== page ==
Rusts in wheat are composed of leaf, stripe, and stem rusts. All rust diseases have a similar appearance in that they protrude from the leaf surface, with a blister-like appearance. Stem Rust appears as orange-red oval lesions that tear through the outer layer of plant tissue on the stems, leaf sheaths, blades, and occasionally on the head. Leaf Rust is a brown, round or slightly elongated lesion commonly found on the leaf blades, and may be on the leaf sheaths. Stripe rust occurs as yellow-orange, small blister-like lesions that merge to form stripes on the leaf blades and occasionally on the head. Further information can be found at http://extension.psu.edu/agronomy-guide/pm/documents/rust-diseases.pdf
Barley Yellow Dwarf Virus (BYDV) can be a problem in early planted wheat or barley. BYDV appears as leaf discolorations of yellow, red, or purple from tip to base and margin to midrib. In early infections, if the plants survive, they often exhibit discoloration and slow plant growth along with brilliant yellowing of older leaves. Discoloration of the flag leaf, either yellowed or reddened, is indicative of a later infection. BYDV is transmitted by over 20 species of aphids, with the oat bird-cherry aphid, the corn leaf aphid, the English grain aphid, and the greenbug being the most important vectors. Although insecticides are available to treat the aphids, the most common and practical practice is to plant wheat after the Hessian Fly-free date, when most of the aphid populations have crashed, and avoid the disease. With a warm, early spring, BYDV can be relatively severe on both spring- and fall-planted small grain crops, including barley, oats, and wheat. Additional information can be found at http://pubs.cas.psu.edu/FreePubs/pdfs/xl0085.pdf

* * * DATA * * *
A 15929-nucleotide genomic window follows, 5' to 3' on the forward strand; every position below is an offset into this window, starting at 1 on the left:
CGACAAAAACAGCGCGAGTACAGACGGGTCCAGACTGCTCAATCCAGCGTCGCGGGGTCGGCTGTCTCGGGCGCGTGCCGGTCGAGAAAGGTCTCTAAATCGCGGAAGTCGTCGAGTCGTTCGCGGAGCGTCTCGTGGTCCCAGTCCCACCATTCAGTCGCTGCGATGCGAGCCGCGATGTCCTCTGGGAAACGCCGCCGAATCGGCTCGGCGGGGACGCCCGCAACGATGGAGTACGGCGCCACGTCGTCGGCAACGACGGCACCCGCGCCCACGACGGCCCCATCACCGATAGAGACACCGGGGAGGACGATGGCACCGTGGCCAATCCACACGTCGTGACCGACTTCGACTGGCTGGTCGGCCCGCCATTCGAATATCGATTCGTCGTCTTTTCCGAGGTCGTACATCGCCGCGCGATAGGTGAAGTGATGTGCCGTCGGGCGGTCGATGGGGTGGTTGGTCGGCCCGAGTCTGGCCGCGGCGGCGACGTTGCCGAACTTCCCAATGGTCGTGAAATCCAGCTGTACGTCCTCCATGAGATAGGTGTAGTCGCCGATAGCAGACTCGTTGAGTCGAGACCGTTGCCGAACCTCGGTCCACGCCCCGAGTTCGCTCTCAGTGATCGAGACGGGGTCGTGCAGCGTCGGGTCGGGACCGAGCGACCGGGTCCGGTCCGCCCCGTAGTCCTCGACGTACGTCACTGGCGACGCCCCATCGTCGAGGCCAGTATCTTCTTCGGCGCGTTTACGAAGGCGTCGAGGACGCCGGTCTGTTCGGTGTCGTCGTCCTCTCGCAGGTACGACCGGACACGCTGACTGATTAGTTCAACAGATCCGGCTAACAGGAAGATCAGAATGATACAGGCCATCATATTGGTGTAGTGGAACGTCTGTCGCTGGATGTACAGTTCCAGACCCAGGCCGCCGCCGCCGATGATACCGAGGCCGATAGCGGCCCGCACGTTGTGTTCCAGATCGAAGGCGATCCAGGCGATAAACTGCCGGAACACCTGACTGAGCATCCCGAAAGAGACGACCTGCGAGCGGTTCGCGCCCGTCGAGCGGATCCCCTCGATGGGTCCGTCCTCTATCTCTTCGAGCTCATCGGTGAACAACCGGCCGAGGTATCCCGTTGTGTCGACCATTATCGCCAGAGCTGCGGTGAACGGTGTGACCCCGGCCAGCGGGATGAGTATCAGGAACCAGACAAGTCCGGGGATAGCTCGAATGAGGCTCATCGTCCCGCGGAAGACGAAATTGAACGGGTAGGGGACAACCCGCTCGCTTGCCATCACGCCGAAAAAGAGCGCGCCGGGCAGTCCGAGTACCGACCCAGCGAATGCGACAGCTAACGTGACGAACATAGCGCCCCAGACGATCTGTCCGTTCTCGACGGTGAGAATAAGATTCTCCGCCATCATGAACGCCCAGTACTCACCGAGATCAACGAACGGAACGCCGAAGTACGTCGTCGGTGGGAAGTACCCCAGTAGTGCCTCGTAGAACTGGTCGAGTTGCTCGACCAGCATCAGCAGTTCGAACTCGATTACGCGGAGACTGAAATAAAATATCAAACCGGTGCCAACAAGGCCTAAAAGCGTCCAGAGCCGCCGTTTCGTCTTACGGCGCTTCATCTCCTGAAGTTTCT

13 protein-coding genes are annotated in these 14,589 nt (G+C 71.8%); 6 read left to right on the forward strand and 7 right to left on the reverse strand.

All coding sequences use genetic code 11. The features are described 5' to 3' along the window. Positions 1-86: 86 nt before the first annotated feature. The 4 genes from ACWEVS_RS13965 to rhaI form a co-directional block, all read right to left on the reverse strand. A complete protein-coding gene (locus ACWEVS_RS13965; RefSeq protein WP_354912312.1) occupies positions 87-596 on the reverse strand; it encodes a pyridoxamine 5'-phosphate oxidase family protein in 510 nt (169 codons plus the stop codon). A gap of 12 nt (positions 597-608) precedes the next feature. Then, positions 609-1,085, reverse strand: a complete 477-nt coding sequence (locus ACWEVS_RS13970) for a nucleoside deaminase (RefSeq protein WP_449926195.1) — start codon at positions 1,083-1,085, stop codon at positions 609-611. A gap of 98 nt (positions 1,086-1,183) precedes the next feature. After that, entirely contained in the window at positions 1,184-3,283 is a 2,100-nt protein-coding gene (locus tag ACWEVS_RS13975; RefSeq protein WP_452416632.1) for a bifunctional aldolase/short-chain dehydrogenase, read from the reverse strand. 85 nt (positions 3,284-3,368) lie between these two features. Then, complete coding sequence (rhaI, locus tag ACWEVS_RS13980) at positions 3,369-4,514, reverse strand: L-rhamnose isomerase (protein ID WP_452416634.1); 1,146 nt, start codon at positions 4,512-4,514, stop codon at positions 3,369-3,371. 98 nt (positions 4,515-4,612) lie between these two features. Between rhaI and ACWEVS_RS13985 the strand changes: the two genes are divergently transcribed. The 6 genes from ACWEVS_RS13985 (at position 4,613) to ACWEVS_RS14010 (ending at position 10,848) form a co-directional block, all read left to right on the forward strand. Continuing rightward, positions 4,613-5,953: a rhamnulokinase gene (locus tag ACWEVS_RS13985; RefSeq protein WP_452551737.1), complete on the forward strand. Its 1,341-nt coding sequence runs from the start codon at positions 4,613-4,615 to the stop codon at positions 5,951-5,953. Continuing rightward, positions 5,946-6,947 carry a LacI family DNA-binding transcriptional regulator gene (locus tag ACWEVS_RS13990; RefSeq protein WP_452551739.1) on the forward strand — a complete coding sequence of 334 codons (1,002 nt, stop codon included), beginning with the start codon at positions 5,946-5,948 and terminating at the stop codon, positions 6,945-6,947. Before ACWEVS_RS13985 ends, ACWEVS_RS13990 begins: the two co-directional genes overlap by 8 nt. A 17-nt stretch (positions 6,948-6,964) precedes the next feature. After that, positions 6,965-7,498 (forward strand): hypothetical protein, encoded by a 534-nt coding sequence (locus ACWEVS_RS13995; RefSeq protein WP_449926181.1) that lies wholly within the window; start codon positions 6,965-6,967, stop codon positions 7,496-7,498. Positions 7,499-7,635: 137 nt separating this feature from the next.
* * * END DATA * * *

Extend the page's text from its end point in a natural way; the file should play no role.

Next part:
Soil-borne Wheat Mosaic Virus (SBWMV) is another viral disease of wheat that has been found in Pennsylvania. This virus appears in the early spring as new leaves with mosaics (mixtures of dark green, light green, and yellow spots irregularly distributed throughout the leaf) and reduced tillering. Areas in the field appear as though no nitrogen has been applied due to the yellow discoloration and reduced tillering. This virus is vectored by a soil-borne fungus, with no practical control measures known. Symptoms will disappear after the average daily temperature reaches 68°F. The best control method for this virus is crop rotation for 2-3 years if a significant problem.
Seed and Head Disease
Fusarium Head Blight infects wheat during anthesis, or flowering stage, that lasts for about 7 days. The results are then seen during the late heading stage when spikes on the green heads look bleached or prematurely ripened. After ripening, the blighted seeds appear shriveled, called tombstones, and may exhibit signs of pink mold. These tombstones have low test weight, often sterile, and may contain mycotoxins. The Fusarium species that cause head blight are also linked to stalk and ear rots in corn. The Fusarium species are excellent saprophytes that can colonize dead tissue and persist. Wheat no-till drilled into corn infected with stalk rot and taken off for silage is still likely to exhibit higher incidence of head blight than if the field was tilled.
Fusarium head blight is known to produce the mycotoxins deoxynivalenol (DON) and zearalenone in both infected grain and straw. DON is known to cause vomiting, feed refusal, and lower weight gain at low levels when fed to animals. Zearalenone has estrogen-like properties that can cause reproductive problems in animals. Although grain is commonly tested, caution should be used when using straw as an alternative roughage source in years of high levels of head blight.